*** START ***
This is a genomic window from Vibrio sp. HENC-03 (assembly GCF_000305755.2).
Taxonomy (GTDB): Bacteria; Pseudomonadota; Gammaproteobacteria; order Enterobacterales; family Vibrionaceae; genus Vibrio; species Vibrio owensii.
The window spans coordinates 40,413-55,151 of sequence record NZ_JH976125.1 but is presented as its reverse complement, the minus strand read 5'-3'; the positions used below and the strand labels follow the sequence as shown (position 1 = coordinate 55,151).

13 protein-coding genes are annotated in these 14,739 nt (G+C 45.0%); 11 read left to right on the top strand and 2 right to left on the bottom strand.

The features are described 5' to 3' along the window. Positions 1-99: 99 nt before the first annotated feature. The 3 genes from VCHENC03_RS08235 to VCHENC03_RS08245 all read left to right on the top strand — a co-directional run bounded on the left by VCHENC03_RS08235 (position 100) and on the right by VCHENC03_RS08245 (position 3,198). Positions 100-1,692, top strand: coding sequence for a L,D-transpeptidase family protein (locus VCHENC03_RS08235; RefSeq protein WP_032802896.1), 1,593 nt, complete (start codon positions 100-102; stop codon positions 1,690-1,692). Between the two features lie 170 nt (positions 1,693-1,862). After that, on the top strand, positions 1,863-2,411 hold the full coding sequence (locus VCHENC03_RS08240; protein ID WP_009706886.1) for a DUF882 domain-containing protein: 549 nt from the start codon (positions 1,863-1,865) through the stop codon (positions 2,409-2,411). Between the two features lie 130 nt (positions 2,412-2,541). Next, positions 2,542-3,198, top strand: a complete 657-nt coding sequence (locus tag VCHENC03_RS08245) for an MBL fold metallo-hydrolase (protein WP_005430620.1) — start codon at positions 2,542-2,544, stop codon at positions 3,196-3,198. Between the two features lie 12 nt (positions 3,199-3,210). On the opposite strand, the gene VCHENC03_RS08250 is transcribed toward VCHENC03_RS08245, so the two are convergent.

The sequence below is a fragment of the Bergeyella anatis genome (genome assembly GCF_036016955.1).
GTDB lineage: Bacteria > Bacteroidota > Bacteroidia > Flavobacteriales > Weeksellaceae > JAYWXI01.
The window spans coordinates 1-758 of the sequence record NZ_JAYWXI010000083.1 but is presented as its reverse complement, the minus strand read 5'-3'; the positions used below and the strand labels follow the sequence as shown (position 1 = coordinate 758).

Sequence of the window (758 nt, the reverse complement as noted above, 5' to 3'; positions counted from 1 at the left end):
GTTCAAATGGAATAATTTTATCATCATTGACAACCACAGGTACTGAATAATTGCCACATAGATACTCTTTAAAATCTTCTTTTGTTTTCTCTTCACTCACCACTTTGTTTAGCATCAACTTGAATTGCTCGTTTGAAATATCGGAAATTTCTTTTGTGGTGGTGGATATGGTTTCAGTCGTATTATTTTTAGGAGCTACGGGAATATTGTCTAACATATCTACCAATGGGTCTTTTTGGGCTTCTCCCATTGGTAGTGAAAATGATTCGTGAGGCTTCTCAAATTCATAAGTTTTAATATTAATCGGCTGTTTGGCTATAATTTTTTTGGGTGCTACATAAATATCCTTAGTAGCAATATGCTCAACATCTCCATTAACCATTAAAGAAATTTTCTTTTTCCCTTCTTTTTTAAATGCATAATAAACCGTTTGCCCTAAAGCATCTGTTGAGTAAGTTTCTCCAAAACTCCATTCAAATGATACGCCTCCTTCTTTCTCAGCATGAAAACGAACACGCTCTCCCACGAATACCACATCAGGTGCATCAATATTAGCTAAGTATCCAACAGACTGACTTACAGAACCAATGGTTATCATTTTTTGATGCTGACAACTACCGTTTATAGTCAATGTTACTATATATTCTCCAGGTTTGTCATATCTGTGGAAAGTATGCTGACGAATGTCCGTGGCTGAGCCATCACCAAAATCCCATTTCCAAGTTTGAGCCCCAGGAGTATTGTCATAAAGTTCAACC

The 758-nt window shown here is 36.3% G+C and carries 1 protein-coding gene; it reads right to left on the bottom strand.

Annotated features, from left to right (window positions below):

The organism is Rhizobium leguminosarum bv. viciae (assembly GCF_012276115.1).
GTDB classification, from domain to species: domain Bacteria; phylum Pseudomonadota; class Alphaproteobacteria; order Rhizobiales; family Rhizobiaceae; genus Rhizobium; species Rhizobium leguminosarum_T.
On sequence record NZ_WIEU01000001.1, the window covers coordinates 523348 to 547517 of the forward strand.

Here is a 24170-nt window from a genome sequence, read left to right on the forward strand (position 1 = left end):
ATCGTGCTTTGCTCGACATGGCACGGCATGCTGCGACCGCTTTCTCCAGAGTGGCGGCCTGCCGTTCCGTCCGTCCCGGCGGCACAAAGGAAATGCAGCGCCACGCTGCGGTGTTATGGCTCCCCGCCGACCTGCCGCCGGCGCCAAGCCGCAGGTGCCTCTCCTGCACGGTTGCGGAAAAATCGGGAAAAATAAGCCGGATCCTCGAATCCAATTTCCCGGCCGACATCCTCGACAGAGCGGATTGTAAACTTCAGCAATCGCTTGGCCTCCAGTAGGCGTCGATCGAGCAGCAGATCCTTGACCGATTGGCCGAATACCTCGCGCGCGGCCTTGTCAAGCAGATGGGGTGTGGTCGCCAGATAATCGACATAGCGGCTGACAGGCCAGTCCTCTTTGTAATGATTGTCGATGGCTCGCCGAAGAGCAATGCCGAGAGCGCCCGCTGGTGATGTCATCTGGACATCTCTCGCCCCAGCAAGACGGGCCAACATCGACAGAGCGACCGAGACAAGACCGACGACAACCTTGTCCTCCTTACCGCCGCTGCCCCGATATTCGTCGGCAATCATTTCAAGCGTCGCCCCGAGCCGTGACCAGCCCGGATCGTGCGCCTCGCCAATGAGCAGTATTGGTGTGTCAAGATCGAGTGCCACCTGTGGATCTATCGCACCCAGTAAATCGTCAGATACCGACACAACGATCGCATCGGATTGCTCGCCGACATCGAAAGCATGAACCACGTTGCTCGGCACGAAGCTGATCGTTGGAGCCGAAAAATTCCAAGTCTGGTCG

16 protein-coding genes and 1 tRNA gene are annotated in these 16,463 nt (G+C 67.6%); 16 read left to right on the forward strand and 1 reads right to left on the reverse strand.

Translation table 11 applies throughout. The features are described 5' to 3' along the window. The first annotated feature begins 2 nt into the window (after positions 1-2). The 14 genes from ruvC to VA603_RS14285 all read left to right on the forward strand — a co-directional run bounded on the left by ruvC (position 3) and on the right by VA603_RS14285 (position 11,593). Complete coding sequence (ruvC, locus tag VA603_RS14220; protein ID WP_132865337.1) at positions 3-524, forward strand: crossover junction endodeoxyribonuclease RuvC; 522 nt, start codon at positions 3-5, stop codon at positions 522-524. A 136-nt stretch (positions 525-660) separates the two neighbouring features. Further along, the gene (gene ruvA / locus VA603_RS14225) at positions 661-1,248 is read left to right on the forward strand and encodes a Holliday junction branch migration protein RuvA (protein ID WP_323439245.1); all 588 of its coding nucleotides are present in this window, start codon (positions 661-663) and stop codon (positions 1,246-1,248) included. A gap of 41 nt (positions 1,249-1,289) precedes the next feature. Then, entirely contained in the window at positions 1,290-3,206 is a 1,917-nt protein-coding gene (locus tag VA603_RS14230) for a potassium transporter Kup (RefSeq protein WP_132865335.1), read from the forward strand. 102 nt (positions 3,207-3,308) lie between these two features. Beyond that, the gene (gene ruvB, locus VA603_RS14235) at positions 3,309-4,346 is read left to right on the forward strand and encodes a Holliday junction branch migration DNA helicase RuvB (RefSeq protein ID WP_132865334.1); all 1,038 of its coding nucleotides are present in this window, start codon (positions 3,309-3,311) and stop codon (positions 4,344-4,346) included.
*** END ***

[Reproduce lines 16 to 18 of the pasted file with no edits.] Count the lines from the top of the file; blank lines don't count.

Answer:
Here is a 24170-nt window from a genome sequence, read left to right on the forward strand (position 1 = left end):
ATCGTGCTTTGCTCGACATGGCACGGCATGCTGCGACCGCTTTCTCCAGAGTGGCGGCCTGCCGTTCCGTCCGTCCCGGCGGCACAAAGGAAATGCAGCGCCACGCTGCGGTGTTATGGCTCCCCGCCGACCTGCCGCCGGCGCCAAGCCGCAGGTGCCTCTCCTGCACGGTTGCGGAAAAATCGGGAAAAATAAGCCGGATCCTCGAATCCAATTTCCCGGCCGACATCCTCGACAGAGCGGATTGTAAACTTCAGCAATCGCTTGGCCTCCAGTAGGCGTCGATCGAGCAGCAGATCCTTGACCGATTGGCCGAATACCTCGCGCGCGGCCTTGTCAAGCAGATGGGGTGTGGTCGCCAGATAATCGACATAGCGGCTGACAGGCCAGTCCTCTTTGTAATGATTGTCGATGGCTCGCCGAAGAGCAATGCCGAGAGCGCCCGCTGGTGATGTCATCTGGACATCTCTCGCCCCAGCAAGACGGGCCAACATCGACAGAGCGACCGAGACAAGACCGACGACAACCTTGTCCTCCTTACCGCCGCTGCCCCGATATTCGTCGGCAATCATTTCAAGCGTCGCCCCGAGCCGTGACCAGCCCGGATCGTGCGCCTCGCCAATGAGCAGTATTGGTGTGTCAAGATCGAGTGCCACCTGTGGATCTATCGCACCCAGTAAATCGTCAGATACCGACACAACGATCGCATCGGATTGCTCGCCGACATCGAAAGCATGAACCACGTTGCTCGGCACGAAGCTGATCGTTGGAGCCGAAAAATTCCAAGTCTGGTCG

16 protein-coding genes and 1 tRNA gene are annotated in these 16,463 nt (G+C 67.6%); 16 read left to right on the forward strand and 1 reads right to left on the reverse strand.